True Green, or the New Dark Ages
(Originally published in Corp! Magazine, April 8, 2010)
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If "green is the new black," as some have quipped, it might be wise to pay closer attention to this metaphor for the fashion industry and extend it to its natural conclusion. For fashion is quickly rushed out and touted as the latest must-have, sometimes prematurely and often lacks staying power. And before you know it, money has been wasted on that which provides little in return.
And so it is with "green" lighting, as the industry - and even the government - rushes to introduce new lighting standards for conservation without taking an educated look at the technology at issue. While green pursuits are noble, often economically sound and certainly ecologically sensible, this "new black" we hope to usher in just might be the new "Dark Ages" if we don't proceed cautiously and astutely.
While LED light sources have made significant advances in the potential to save energy, they are still in the infancy stage of becoming the green lighting panacea. Therefore, there is a concern among professional lighting designers and utility providers that the current state-of-the art does not make an overarching case for hasty deployment. Issues of payback, efficacy and the quality of light are still not settled. While energy independence is somewhat tied to energy efficiency in the U.S., using energy conservation methods without considering other important criteria is dangerous.
The energy efficiency of various light sources has been widely documented and scrutinized by developers and urban planners. Incandescent, fluorescent, Metal Halide bulbs and, more recently, LEDs have been compared and contrasted, with LEDs emerging as the seemingly clear leader in the push toward "green" lighting solutions. However, while it is true that LEDs often produce light with the efficiencies of a fluorescent or Metal Halide source, many are still much lower. In the "real world," many of us have already complained, after purchasing over-the-counter LED lamps from the local "D.I.Y." store, that the quality and quantity of the light produced is sorely lacking, even though the claims in the advertising boast that the product "saves lots of energy." Claims and disappointments like this abound in the retail marketplace; expectations have exceeded reality.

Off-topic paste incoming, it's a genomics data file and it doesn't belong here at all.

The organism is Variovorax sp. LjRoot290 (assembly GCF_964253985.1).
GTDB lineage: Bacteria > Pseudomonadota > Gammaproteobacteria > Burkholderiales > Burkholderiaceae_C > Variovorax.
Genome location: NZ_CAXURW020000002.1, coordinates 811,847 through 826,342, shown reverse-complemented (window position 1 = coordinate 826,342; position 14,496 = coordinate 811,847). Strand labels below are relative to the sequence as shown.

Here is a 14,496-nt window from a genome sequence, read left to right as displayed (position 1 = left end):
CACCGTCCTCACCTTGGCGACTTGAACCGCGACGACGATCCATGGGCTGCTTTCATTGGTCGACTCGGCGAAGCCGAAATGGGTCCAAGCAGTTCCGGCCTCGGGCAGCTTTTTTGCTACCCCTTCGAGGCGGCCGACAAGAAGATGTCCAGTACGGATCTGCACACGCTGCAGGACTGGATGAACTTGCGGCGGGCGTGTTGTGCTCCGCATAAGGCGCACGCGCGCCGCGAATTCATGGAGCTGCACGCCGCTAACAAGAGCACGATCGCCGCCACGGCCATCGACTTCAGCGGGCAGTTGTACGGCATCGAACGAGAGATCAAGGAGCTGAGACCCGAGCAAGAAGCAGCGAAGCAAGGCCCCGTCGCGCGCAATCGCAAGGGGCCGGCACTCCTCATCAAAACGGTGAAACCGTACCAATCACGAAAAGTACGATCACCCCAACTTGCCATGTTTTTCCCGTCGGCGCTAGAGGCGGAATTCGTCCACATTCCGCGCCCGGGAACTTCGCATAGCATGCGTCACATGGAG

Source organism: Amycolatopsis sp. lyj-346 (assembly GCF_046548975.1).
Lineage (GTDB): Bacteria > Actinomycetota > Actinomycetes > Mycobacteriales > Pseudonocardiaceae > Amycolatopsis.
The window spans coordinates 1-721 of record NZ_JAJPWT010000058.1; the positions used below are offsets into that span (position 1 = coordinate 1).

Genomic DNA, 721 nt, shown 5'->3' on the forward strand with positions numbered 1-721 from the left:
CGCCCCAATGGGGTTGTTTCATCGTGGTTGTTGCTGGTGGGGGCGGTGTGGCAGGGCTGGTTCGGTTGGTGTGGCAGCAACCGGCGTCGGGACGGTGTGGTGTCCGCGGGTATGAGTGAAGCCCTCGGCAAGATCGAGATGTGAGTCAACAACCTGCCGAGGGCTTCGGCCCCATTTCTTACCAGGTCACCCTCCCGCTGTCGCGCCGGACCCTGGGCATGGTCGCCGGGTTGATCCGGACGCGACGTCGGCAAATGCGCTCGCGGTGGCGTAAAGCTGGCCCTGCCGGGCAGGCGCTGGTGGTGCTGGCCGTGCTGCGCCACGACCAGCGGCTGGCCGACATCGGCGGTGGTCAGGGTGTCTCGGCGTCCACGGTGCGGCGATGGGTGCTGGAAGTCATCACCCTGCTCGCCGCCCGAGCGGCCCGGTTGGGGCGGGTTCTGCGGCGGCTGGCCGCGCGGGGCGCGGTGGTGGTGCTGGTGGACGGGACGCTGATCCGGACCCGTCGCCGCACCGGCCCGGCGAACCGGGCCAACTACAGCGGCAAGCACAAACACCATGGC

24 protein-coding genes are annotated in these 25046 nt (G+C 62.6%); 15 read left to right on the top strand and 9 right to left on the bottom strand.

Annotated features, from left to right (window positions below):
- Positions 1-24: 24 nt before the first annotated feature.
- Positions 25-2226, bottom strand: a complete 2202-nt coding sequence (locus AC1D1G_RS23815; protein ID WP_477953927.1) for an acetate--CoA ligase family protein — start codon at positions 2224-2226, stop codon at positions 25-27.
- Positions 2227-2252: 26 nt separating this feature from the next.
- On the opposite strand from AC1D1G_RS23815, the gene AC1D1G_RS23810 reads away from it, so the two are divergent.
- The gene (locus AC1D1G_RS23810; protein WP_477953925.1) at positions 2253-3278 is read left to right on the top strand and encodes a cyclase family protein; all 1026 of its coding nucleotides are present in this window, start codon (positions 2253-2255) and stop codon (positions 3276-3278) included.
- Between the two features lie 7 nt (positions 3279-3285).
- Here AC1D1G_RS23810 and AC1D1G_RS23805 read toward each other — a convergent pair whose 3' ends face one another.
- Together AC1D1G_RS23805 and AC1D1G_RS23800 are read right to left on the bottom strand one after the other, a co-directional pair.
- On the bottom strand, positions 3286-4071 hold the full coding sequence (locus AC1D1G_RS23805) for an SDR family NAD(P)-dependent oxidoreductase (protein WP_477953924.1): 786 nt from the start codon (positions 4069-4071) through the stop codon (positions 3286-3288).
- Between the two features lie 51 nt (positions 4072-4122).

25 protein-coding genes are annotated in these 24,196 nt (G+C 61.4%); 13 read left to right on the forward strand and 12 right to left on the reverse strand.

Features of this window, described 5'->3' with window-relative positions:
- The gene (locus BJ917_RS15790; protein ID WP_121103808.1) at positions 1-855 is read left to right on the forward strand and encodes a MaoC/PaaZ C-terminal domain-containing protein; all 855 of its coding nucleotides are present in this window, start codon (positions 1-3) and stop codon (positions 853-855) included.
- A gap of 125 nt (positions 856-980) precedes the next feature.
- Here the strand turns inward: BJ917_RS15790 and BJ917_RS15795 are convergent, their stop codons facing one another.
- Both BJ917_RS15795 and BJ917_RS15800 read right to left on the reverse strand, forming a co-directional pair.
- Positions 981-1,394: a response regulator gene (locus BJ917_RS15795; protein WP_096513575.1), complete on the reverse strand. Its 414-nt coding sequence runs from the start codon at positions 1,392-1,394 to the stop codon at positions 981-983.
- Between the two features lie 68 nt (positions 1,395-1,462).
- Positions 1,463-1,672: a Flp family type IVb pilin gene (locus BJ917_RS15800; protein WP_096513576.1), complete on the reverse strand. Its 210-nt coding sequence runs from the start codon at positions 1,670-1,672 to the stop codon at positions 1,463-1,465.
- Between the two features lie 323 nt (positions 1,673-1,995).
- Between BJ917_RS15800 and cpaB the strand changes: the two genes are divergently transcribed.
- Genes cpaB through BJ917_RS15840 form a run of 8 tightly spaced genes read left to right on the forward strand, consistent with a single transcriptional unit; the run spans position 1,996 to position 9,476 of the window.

The same is most certainly true in the commercial or municipal deployment of lighting based on this same technology. In public and professional environments, there is of course, much more to lighting a space than simply casting brightness on a space. There are considerations of ambience, metaphorical energy and even entertainment. Sacrificing these solely in favor of energy conservation will do little to provide financial return if the pedestrian experience is forfeited and consumers no longer consume. More is to be lost than gained in strict dollars and sense, which is why property owners, developers and managers pay close attention to lighting in the first place. Reversing course on the investment they have made in creating the experience through lighting is already being recognized as counterproductive.
Payback is a big deal. All LED sources in the form of light bulbs or light fixtures cost a lot more than their essentially less expensive fluorescent and Metal Halide counterparts. Yes, the existing lamps and fixtures will appear to consume more energy, but most of the LED products available cannot provide the same amount of light for a savings that results in a reasonable "payback."
The issue least discussed is the safety of any existing fixtures that receives an LED retrofit lamp. Just because it fits in the fixture and "turns on" does not mean it is safe. All fixtures that comply with building and electrical codes have labels that include the specific lamps that have been tested by UL or other certified testing labs. Without the correct label and the correct tests, the safety of an LED source is not guaranteed and, effectively, not allowed by any inspection authority.
Not All Bad
There are currently a number of excellent uses for the new LED lamps and fixtures. Some are great outdoors for landscape lighting; they are wonderful as night lights in offices and some stores where we just need to see for safety; and they are surprisingly good for task lighting in.
Office environments on your desk or under counters. LEDs are now a very good alternative to neon in signs and for decoration on buildings.
LEDs may well be the great light source of the near future. The color and strength of the source will improve dramatically in the coming years. We simply need to use common sense in how we deploy LEDs with hard-to-come-by federal funds and our own hard earned dollars. It is a concern that, in the years to come, our hasty and perhaps unschooled deployment of LED light sources will have us all in the new Dark Ages with little or no money left to use LEDs when they are mature.< Back